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Bookforum Loves On New Translations of Raymond Roussel
Hooray, Bookforum has got former editor Eric Banks in imaginative territory avec none other than Raymond Roussel (France, 1877-1933). Roussel’s writing can be mapped from being “un peu obscur” to achieving cult status, and now–with two new English translations in print–quite accessible, if you can grant such a word to “the enigmatic snare of his snaking language and its cul-de-sacs of text.” Banks discusses both the prose work Impressions of Africa, translated by Mark Polizzotti (and is that a Trevor Winkfield cover we spy?), “[which] more closely hews to the techniques Roussel elaborated in How I Wrote Certain of My Books, unfurling an extravagant fabric of bizarre scenes engendered by the author’s complex method of linguistic free association,” and “New Impressions of Africa (translated by Ford, Roussel’s biographer and a poet), a four-canto poem written in rhyming alexandrines that nominally spins off from a number of Egyptian settings, obeys its own beguiling rabbit-hole logic in a way that anticipates the Oulipian games decades in the future.” The poem took 17 years to complete, and was written while Roussel was serving in the French Army during the First World War. And now:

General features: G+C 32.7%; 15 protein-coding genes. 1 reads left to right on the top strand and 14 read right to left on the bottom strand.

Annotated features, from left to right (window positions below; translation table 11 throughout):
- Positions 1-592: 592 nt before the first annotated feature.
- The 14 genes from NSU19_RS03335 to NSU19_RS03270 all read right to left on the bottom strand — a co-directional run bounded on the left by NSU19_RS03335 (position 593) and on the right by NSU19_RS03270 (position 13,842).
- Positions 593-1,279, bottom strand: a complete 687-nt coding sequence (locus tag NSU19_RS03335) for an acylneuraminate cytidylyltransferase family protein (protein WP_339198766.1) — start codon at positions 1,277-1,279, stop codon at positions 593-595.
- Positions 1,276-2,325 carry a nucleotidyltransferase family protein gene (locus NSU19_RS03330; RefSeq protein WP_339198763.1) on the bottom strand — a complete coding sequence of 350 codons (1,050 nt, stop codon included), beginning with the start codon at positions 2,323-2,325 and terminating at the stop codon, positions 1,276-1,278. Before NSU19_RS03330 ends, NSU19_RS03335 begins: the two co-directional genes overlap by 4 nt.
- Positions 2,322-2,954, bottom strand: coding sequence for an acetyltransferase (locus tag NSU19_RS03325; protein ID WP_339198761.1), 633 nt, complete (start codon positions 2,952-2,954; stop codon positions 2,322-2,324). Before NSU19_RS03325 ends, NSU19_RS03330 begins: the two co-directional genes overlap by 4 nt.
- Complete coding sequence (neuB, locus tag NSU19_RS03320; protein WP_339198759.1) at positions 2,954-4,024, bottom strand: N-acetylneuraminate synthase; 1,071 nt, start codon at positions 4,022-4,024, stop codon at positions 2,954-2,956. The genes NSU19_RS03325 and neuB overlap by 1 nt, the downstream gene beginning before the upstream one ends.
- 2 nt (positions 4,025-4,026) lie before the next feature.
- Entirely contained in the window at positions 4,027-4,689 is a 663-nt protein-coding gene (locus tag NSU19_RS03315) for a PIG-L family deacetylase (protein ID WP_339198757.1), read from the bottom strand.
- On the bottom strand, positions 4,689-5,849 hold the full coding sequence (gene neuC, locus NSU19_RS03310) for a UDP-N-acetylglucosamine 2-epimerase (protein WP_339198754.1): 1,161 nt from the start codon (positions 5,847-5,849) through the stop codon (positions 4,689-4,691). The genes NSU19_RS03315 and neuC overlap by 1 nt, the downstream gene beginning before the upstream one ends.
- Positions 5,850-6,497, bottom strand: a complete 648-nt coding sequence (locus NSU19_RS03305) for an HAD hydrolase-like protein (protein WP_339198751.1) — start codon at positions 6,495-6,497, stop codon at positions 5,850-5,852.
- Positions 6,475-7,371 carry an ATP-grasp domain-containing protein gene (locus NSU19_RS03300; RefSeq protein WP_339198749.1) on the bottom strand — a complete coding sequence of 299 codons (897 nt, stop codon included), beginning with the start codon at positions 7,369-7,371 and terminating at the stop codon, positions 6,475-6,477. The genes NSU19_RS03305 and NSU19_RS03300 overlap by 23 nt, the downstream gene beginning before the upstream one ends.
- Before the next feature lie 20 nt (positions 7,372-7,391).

What is remarkable about Roussel’s torturous commitment to his literary career is that he ever entertained the notion that his intricate, tautly rendered feats of almost impenetrable brilliance would appeal to a mass readership. Never has a writer so misgauged the nature of his work or the scope of its appeal. It is thanks largely to the avant-garde he spurned that Roussel’s fragile literary standing was secured. With the exception of Michel Leiris, whose father was Roussel’s accountant, those who most appreciated his proleptic ingenuity discovered him in the decades after his death. Alain Robbe-Grillet found in Roussel’s obsessive attention to the mundane thinginess of the world a predecessor to the nouveau roman: His first novel, Le Voyeur, was originally titled La Vue in homage to Roussel’s long 1904 poem of the same name, a work that minutely describes a variety of miniature scenes, including a fifty-page digression dedicated to the spa pictured on the label of a bottle of mineral water on the narrator’s table. Raymond Queneau and Georges Perec admired his remarkable ability to spin thickly structured narratives from a hidden network of obscure puns, buried double entendres, felicitous homonyms, and devilish mondegreens, the “special method” of linguistic gamesmanship he revealed in the short volume published after his death, How I Wrote Certain of My Books. Michel Foucault wrote a critical study, Death and the Labyrinth, after the chance discovery of one of Roussel’s volumes in an antiquarian shop across from the Luxembourg Gardens. And in several critical essays, John Ashbery enthusiastically imported Roussel, extending his influence to the New York School of poets.
Read the entire piece, which also includes great detail on Roussel’s approach to language, imagination, and story, here.